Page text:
Marietta is pastor of the Liberty Baptist Church in Uniontown. He recently heard how the government mishandled Andy Alaniz’s death and will preside over a ceremony Sunday morning to honor him.
“I learned the picture provided Catherine the information she needed to get through this,” Marietta said. “Who knew? So immediately, my mind turned from not liking the picture to – bam! – OK, I can like the picture.”
Whatever closure this weekend might provide for Alaniz-Simonds, her tragedies have been generational and recurring. Heartache isn’t in her DNA, but it somehow runs in the family.
A widow at 19, Catherine moved back in with her parents in Eagle Pass, Texas, and then went with them to Oklahoma City. Her father, U.S. Customs Service agent Claude Medearis, was killed in the Oklahoma City bombing four years after Alaniz died in Iraq.
The bomber, Pendleton native Timothy McVeigh, drove a Bradley Military Vehicle in Operation Desert Storm, just as Andy Alaniz did.
While testifying on behalf of victims at McVeigh’s trial in Denver, Catherine met former Oklahoma City police officer Keith Simonds, a first responder to the bombing. They were married beneath the Survivor Tree, a 90-year-old elm across the street from where the Murrah Federal Building stood.
When Andy Alaniz died, he didn’t know Catherine was carrying a baby girl.
Andee Alaniz turned 24 on May 13. Five days later, her boyfriend, Thomas Martin, was killed while racing his motorcycle. He crashed headfirst into a parked car in a residential Oklahoma City neighborhood.
Martin left behind Andee to take care of their seven-month-old daughter, Sawyer Michele, who began crawling the day after he died.
“I know what she’s going through because I went through it myself,” Alaniz-Simonds said. “Now she knows what her daughter’s going to be going through because she went through it.”
The accident threatened the Uniontown trip. Andee Alaniz, who pushed to meet Kozakiewicz as much as her mother did, stayed home.
“Right now, my anger level is pretty high,” Andee Alaniz said of it all.
“My mom’s only been talking about meeting Ken for 24 years. I’m sure eventually I will get to meet him, but hopefully on better days.”
Kozakiewicz wondered if the Alaniz family’s latest disaster might make this weekend too much for everyone to handle.
“All of that added to the stress,” Kozakiewicz said. “I didn’t want to feel like I was imposing on them.
“The timing felt all wrong for this.”
Alaniz-Simonds couldn’t sleep at the thought of finally seeing Kozakiewicz and hugging his neck. She was wide awake at 3 a.m. Friday, a bundle of nerves.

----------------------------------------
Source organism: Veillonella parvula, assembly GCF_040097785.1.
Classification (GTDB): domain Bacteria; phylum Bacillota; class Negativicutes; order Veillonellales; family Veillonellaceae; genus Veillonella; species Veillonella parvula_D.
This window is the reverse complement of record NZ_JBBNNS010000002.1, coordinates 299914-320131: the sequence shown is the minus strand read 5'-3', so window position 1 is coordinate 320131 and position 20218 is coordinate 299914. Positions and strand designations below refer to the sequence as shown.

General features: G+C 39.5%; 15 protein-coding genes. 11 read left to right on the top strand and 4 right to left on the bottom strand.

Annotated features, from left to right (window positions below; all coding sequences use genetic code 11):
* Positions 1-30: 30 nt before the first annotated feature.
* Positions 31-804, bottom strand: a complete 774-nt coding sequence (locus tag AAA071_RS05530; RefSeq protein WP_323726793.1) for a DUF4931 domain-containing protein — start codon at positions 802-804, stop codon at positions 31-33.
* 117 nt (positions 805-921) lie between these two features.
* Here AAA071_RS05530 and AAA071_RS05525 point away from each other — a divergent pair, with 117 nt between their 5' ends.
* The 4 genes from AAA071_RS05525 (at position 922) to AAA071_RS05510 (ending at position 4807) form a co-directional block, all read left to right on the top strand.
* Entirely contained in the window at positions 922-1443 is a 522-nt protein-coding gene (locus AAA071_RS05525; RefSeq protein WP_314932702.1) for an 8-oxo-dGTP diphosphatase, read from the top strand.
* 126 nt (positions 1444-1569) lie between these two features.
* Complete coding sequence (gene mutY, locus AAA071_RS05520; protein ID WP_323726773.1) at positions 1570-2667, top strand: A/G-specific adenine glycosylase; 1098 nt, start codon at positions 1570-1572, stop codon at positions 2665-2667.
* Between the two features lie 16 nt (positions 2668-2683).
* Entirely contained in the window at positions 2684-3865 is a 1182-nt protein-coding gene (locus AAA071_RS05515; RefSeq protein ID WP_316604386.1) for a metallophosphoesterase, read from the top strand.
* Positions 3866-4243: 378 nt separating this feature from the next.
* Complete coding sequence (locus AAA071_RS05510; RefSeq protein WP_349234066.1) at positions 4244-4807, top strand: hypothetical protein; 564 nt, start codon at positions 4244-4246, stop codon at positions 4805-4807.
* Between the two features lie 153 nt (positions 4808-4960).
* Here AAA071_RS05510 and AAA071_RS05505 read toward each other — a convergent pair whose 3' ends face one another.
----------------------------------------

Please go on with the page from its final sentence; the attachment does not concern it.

Up in West Seneca, Kozakiewicz hadn’t left yet. Any concerns about him bailing out became moot. He and fiancée Cindy Greiner finished babysitting her granddaughter and made the five-hour drive.
“With Cat being the strong woman she is, even with all the things going on in her life,” Kozakiewicz said, “I felt if she was still willing to go ahead with it, then I would.
“There was no hesitation whatsoever, no backing out, no second thoughts.”
Uniontown is about 45 miles south of Pittsburgh and surrounded by military history. The birthplace of Gen. George Marshall was founded July 4, 1776. Fort Necessity National Battlefield is 13 miles away.
Another bit of history, albeit under the radar, was about to take place here. Kozakiewicz arrived at the Hampton Inn on Main Street just before 6 p.m. and checked in.
Behind him in the lobby, Keith Simonds passed through on his way for a coffee. Simonds had seen only Turnley’s photo of Kozakiewicz, and Kozakiewicz had never seen Simonds. They had never spoken.
But, almost like a bride and groom on their wedding day, a dramatic moment was about to occur. Neither would have wanted to spoil it. Besides, Kozakiewicz was jittery from the road and unprepared. Watching from the car, Greiner held her breath.
“I heard a Southern drawl,” Kozakiewicz said of Simonds’ voice, “and I thought, ‘I am not turning around.’ ” Kozakiewicz’s stress subsided when Simonds walked around the corner and out of view.
Kozakiewicz needed a cigarette. Somewhat settled, he went into the hotel’s George C. Marshall Conference Room, gathered his thoughts and psyched himself up to end a widow’s 24-year quest.